Mary Ellen Dingley Wins GW Academy of American Poets College Prize

Senior Mary Ellen Dingley won this year’s AAP Prize.
This year’s Academy of American Poets College Prize at GW has been awarded to Mary Ellen Dingley. Founded in 1934, the Academy supports poets in all stages of their careers and works to foster an appreciation of contemporary poetry. The judges–Profs. Jane Shore, Mary-Sherman Willis, and David McAleavey–awarded Dingley the prize based on a set of poems, which they called “strong and interesting.” 
Here’s what Mary Ellen has to say about her poem “To Hold Failure in Your Hands,” which appears below:
I, like most seniors, have had a stressful (though exciting!) senior year. I was at a point in my semester where I felt very discouraged and unable to keep the myriad of small tasks together. I was thinking about this feeling, this particular feeling of failure – not the great failure of flunking out of school, or losing a war, or not getting important legislation passed, or destroying a small city, or whatever else people fail at. In general, as a graduating senior, I appear pretty successful, but I felt hounded by small failures: forgetting to return that phone call, procrastinating far too long on my paper, sleeping through meetings, etc. The image of a creepy, faceless puppy appeared in my head.  Puppies need a lot of attention, they follow you around and are constantly underfoot, like my apparent lack of “getting it together” that had struck me, tripping up my plans, nearly tangible. I liked the juxtaposition of a puppy, usually considered a ball of love and cuteness, and failure. It allowed me to write about what is usually a heavy topic in a more light-hearted manner.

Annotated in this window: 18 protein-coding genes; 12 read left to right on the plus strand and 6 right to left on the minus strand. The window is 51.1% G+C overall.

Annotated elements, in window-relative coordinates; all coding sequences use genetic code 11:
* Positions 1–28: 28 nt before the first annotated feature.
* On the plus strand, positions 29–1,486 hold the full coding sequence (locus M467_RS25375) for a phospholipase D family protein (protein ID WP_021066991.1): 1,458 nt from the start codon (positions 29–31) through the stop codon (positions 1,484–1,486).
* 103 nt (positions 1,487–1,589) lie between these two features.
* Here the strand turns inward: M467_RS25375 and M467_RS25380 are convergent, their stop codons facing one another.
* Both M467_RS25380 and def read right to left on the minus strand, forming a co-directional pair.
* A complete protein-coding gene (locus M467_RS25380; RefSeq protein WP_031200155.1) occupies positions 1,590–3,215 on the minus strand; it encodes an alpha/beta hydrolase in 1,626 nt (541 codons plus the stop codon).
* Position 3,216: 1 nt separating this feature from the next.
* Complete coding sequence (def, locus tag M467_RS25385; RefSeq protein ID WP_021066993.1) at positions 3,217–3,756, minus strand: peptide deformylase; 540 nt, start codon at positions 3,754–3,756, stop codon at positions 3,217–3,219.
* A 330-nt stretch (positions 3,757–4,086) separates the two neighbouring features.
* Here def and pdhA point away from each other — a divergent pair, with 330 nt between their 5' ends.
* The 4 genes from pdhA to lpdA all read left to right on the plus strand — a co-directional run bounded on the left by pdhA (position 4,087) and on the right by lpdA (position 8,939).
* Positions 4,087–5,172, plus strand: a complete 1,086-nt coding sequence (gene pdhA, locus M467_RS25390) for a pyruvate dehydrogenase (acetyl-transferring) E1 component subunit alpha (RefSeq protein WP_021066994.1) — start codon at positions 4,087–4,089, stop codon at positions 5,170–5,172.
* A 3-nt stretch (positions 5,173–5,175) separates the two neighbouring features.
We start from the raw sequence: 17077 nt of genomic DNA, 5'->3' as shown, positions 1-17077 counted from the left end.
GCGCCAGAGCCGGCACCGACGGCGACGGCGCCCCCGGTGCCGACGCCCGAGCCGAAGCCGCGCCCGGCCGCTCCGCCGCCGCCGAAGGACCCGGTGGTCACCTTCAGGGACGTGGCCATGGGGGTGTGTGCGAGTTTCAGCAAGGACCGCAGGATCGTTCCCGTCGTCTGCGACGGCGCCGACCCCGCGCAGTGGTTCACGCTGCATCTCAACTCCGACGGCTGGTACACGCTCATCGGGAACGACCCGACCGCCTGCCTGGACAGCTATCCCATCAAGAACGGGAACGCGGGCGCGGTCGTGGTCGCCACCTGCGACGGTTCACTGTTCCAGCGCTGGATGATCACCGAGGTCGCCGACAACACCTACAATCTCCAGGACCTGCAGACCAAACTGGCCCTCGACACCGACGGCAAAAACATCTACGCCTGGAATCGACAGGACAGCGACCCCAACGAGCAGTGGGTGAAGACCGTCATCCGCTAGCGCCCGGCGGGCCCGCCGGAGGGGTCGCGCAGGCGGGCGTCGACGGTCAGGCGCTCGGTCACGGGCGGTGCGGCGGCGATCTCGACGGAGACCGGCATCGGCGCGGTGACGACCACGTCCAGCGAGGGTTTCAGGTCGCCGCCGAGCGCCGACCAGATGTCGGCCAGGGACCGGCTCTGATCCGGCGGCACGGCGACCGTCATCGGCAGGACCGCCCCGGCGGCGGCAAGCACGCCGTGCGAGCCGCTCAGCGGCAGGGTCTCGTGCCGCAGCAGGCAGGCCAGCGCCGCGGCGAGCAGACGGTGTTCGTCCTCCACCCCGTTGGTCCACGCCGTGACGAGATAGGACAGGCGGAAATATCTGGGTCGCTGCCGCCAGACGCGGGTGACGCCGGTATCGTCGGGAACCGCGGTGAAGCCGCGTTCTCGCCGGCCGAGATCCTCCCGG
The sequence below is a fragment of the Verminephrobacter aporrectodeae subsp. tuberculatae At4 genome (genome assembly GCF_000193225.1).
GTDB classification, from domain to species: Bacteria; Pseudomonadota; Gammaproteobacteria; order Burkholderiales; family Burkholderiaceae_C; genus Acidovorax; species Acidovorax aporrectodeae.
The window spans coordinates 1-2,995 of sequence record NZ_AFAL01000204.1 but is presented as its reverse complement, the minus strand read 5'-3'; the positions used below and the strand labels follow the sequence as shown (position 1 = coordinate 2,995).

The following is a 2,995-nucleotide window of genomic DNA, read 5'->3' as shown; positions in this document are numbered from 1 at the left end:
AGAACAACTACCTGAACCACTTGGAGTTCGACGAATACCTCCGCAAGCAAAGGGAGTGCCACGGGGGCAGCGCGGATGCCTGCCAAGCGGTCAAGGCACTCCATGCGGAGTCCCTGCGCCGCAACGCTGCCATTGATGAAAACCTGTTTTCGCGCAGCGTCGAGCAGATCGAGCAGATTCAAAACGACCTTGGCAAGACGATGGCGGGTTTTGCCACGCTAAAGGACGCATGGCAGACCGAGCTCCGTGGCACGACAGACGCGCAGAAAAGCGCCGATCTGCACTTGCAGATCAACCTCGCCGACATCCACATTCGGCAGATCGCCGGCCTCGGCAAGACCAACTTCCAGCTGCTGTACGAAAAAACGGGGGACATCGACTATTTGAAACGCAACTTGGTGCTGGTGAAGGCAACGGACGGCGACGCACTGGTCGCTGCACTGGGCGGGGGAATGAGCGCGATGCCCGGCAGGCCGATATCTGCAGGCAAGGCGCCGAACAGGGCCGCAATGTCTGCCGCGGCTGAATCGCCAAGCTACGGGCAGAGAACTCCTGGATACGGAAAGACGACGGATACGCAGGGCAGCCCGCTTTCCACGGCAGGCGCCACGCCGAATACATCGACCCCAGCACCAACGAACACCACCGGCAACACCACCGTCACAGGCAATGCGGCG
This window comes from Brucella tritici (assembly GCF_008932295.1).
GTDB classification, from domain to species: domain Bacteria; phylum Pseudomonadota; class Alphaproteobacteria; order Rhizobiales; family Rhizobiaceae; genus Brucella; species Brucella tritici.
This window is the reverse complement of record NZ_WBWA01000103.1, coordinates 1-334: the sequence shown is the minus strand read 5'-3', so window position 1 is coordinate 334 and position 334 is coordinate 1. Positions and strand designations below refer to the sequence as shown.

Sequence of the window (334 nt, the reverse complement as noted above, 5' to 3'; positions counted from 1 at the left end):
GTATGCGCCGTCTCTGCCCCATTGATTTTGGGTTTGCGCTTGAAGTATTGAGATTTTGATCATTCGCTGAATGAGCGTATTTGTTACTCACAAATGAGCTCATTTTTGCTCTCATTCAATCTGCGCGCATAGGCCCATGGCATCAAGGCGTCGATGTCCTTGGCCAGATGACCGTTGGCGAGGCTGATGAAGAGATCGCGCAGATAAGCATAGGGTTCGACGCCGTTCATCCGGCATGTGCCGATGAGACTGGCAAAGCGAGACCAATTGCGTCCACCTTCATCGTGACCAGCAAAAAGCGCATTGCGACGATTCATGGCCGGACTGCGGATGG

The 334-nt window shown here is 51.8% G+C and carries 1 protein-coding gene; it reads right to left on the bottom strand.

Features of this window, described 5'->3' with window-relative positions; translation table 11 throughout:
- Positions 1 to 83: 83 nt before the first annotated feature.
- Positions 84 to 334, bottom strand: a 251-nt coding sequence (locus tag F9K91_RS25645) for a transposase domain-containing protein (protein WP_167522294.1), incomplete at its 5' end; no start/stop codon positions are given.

I used to have a cat that would sit on my head every time I tried to sleep. If failure was a pet, it would be act like that – even when you try to forget it all and go to bed, it sits on your face. We all have those days, or weeks, or months. Luckily, I do believe that one can move past them. Perhaps I will write a poem about that, and maybe use a sloth, because they get stuff done, although at a very slow pace. I don’t think sloths have ever sat on anyone’s head.

And here is her lovely poem:

To Hold Failure in Your Hands
It is round and warm and soft,
covered in thick, black hair
like a Labrador puppy.
It whimpers.
Maybe it showed up in the mail
or fell into your lap, suddenly,
after long hours and longer words
reconfigure and re-allocate,
your resources
are thin
and here it is, the quivering ball
of fur, strangely heavy,
sitting in your slippers
and tripping you in the hall.
It has no face.
Yet it is still
and no matter what you do
it will not stop.

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